In a DoS attack, the cybercriminal aims to block user access to a system or network by interrupting internet hosts. These attacks are performed by “flooding” the host with countless server requests or excess traffic until it fails to keep up and refuses access or crashes. This can be extremely detrimental as DoS attacks can impact the users’ emails, websites, online financial or medical accounts, and other online services reliant on this network. Similarly, a Distributed Denial of Service (DDoS) attack uses botnets from several devices working together to perform a wide-scale attack on a single target. In this form of DoS, cybercriminals exploit weak security and device flaws to overwhelm the host.


Domain Name System (DNS) Cache Poisoning 

DNS cache poisoning, also known as “DNS spoofing,” is the result of an improper information input, typically in the form of a wrong IP address. This generates an invalid response, transferring users to the incorrect website. To execute this type of attack, cybercriminals create a fake DNS nameserver to mimic the original. It is generally unlikely that those attending to the problem are able to verify cache data, so the incorrect IP address remains in the cache. Most of the time, it stays until the expiration of time to live (TTL) or intentional removal.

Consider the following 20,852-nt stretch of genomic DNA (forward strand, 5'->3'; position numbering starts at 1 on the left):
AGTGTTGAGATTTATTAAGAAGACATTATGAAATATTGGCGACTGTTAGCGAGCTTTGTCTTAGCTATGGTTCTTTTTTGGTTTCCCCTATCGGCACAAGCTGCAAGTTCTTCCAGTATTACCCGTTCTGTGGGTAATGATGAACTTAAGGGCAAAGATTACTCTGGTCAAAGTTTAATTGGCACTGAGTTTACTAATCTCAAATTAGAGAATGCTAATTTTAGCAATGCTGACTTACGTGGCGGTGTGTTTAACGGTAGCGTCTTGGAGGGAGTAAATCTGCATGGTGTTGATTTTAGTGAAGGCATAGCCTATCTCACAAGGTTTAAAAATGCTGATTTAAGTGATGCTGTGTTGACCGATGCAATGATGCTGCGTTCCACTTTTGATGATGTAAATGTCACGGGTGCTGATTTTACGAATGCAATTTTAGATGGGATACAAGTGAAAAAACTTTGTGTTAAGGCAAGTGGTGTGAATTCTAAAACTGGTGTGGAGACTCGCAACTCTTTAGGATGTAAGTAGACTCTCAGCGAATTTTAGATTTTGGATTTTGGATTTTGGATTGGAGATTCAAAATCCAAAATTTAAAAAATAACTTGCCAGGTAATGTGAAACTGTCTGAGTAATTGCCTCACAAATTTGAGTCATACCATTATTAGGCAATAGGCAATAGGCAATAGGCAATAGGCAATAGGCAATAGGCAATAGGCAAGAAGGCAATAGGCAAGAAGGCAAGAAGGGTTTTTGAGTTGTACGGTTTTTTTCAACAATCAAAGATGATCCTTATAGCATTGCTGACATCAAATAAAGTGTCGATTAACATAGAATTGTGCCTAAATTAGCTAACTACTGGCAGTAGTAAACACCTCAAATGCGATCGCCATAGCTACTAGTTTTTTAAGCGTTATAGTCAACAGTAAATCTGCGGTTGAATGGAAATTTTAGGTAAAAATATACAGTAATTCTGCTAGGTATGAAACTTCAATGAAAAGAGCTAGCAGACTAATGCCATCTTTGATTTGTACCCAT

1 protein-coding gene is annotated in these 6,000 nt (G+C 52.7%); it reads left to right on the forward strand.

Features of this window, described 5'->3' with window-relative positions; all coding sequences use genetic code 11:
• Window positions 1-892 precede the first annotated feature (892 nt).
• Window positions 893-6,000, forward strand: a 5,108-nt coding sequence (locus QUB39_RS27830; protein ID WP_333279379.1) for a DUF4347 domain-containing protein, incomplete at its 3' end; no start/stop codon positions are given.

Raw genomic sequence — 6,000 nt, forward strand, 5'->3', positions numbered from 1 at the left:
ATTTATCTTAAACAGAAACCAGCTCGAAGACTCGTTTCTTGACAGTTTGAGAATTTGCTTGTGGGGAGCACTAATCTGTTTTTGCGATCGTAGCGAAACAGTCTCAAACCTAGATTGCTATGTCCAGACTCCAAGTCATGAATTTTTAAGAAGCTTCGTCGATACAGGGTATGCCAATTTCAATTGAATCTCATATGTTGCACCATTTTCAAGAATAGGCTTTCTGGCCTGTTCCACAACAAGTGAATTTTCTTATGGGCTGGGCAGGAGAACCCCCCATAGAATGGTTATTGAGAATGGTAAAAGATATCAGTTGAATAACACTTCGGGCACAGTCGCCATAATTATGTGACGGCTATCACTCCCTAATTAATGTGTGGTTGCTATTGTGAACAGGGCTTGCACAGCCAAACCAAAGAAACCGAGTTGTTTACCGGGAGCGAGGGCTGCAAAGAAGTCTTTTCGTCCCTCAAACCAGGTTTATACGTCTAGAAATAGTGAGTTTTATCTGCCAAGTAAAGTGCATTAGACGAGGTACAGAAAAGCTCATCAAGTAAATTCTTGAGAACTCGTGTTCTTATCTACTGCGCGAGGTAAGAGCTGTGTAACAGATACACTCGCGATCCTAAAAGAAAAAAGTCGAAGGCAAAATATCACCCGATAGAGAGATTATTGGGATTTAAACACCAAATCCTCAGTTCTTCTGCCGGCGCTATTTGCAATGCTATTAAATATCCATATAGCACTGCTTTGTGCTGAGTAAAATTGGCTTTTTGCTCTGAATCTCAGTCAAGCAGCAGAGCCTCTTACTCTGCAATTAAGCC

Formjacking occurs when cybercriminals use destructive JavaScript code to gain access to a website. Through this access, they compromise capabilities of the website’s “form” page to retrieve information about users. Checkout pages and e-commerce websites are a common target of this type of cyberthreat, as cybercriminals seek to retrieve credit card information, payment information, addresses, phone numbers or other sensitive consumer information. This data is then added and kept in the attacker’s server. As a result, the hacker can use this information, sell it or threaten to sell it, all to his or her own benefit.